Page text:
"The large fashion houses ignore the human attraction to quirkiness and imperfection."

So he has made it his mission to push back the parameters of what we see as beauty. He has used models in their 60s and 70s and others with physical disabilities. He promoted the curvaceous form of Sophie Dahl as a challenge to the lean beings that make many women feel inadequate.

In 2000, he set up his own studio-cum-lab, from where he has helped mastermind the end of the monopolies of the fashion elite, offering a "democratic" and affordable platform to the hitherto powerless talent tucked away in bedrooms and small studios around the world, cutting out the corporate middlemen and offering consumers more choice.

Does he relish this revenge on the establishment or does he feel remorse for biting the hand that fed him so well for so long?

"[Neither] really. I've played a very large part in that corporate invasion of fashion. I have had images shown around the world, on every magazine and perfume counter. I was omnipresent and I can't pretend I wasn't part of that industry. I made a lot of money for a lot of people. But now I work in a much more autonomous way from the fashion industry, so I don't feel part of it. I'm not bound by the same principles of working. And to some degree that's why I started SHOWstudio. I didn't like being constrained by the rules and parameters set by the commercial fashion world.

"Succeed or fail, it'll be on my own terms. I'll express what I want to do. It's not about making money for Conde Nast or whoever."

Knight's work has moved from glossy magazines and advertising billboards to film and his images have been exhibited at London institutions such as the Victoria & Albert Museum, Saatchi Gallery, Tate Modern and Hayward Gallery.


IN HIS STUDIO, A LARGE converted attic, there are as many computer monitors and keyboards as there are lights and tripods. Several young women sit at a large desk clicking away on keyboards. Elaborately framed works of unusual art hang on the walls or are displayed in glass cabinets - a pink girdle and a punked-out Union flag; Knight is a consultant on a current exhibition about the punk movement at London's Metropolitan Museum.

The work station occupies one end of the open-plan room, the main feature of which is an expanse of white running continuously from the floor to the wall to the ceiling, a sterile world without contours or lines - a blank canvas. Around the edge are several large studio lights, television cameras on tripods and a bank of large hybrid computer/TV monitors.

In the middle are four dining chairs and a coffee table, arranged in a semi-circle. It is from here that Knight broadcasts to the world via the internet, hosting live discussions with designers and fellow image wizards, reviewing catwalks from Milan to Malmo and discussing what's in vogue and other issues that excite and rile him.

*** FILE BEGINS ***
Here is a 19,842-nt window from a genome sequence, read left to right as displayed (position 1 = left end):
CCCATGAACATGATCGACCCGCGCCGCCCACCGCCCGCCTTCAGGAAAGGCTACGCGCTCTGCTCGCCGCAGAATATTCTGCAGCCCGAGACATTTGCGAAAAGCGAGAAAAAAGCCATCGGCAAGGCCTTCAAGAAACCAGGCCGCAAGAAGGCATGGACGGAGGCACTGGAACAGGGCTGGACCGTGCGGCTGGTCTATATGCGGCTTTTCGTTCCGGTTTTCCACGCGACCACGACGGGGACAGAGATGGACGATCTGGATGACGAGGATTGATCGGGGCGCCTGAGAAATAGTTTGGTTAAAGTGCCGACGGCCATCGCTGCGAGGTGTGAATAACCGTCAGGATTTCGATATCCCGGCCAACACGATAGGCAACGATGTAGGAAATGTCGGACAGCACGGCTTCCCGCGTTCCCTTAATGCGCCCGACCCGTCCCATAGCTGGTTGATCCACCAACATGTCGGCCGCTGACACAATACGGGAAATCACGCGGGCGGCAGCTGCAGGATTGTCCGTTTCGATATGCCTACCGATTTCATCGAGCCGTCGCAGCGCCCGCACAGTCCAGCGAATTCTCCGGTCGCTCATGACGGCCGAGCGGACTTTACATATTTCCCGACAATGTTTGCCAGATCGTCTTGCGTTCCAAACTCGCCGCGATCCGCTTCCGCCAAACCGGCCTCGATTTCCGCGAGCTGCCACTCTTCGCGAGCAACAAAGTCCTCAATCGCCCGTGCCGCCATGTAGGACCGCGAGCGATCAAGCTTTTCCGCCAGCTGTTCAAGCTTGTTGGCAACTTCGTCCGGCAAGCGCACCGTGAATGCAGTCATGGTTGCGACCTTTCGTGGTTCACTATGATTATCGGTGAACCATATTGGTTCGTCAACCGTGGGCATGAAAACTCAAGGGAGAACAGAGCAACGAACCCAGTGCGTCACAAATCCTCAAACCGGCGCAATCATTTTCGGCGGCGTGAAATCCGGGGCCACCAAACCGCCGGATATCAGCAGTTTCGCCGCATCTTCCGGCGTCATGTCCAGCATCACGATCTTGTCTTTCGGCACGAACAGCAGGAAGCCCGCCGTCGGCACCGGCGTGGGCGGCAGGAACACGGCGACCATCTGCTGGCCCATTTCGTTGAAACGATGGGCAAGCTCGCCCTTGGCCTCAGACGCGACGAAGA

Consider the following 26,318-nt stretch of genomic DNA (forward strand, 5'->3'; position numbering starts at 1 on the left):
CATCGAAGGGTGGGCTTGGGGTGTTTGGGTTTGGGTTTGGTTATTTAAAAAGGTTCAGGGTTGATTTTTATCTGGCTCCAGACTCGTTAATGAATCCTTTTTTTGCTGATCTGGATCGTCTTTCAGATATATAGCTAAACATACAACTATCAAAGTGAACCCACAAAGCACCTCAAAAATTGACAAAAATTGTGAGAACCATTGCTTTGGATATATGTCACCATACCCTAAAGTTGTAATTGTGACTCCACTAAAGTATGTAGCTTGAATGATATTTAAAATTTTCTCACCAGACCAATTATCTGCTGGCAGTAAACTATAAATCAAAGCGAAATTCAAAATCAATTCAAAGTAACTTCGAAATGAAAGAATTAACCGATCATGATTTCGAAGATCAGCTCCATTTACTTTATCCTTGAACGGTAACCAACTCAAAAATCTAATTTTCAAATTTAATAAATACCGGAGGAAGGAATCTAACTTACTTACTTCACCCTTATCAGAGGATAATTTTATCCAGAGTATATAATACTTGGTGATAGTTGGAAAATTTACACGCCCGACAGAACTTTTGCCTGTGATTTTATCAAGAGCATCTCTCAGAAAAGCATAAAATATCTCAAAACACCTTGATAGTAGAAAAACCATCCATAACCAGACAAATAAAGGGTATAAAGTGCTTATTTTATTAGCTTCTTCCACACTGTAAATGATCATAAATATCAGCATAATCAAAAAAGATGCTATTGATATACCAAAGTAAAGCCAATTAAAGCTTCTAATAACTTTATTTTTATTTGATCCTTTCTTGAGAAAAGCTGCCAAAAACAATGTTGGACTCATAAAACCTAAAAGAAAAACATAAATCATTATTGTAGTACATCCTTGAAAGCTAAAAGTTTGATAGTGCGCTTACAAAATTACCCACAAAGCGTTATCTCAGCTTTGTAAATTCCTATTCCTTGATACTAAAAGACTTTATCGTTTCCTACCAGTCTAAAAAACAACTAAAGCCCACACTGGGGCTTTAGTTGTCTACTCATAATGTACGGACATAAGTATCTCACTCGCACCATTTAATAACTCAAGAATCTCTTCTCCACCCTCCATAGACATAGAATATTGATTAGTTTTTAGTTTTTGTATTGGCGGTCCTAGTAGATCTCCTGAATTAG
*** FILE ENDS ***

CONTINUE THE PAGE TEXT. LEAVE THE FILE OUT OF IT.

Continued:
His Lane Crawford brief, he says, was fulfilled using cutting-edge 3D scanning, the latest tool with which he is bending reality.

"It's the first time this technique has been used concentratively [ sic]. 3D scanning is the next wave. You put a model in the middle of a pod of cameras and you take three scans, like making a bump map reading. Then you take a photographic image which is applied on the top of that.

"With all that data you get a 3D vision which you can do what you want with. We had a motion-capture session, which is what they do in video games to get realistic fighting. They put a real fighter in a motion-capture suit to record all their movements."

Campaign model Ming Xi was put in one of the suits and told to strut her stuff in a motion-capture studio.

"We got her to do all the things models do - walking, posing, everything else. Then we apply that data to the 3D scan.

"It's all very exciting stuff, it's all very new," he says.

So how far are we from having holograms of models strutting the latest fashions across the living room rug?

"It's not as far away as you think - a projection of a fashion model, Kate Moss or whoever, here," he says, gesturing to the space in front of us, "moving around as we talk."

Knight picks up an imaginary mouse to emphasise the new dawn about to break on our tabulated laps and coffee tables.

"And you'll be able to go click-click-click and change her from a Prada to a Givenchy, and there you go - she'll start walking round. There're lots of possibilities, lots of new things to try and do."

But it's the fashion-media world that's really changed - and is changing still, he says.

"Conventionally, I was a photographer, so I took fashion photographs for fashion magazines. That changed with the internet - where we could download these 30-second films without a problem. Now I can get through to a much larger audience without going through Vogue.

"Surely it's better to show how the designer originally created it. It's better for the product and it's better for designers like Miuccia Prada, because people will see her dress in movement rather than as a still photograph. It's better for the public; everybody."

Through the internet, Knight says, he has discovered talent in obscure corners of the globe - often by accident. The talent pool is no longer constrained within two square miles in each of London, Paris, Milan and New York.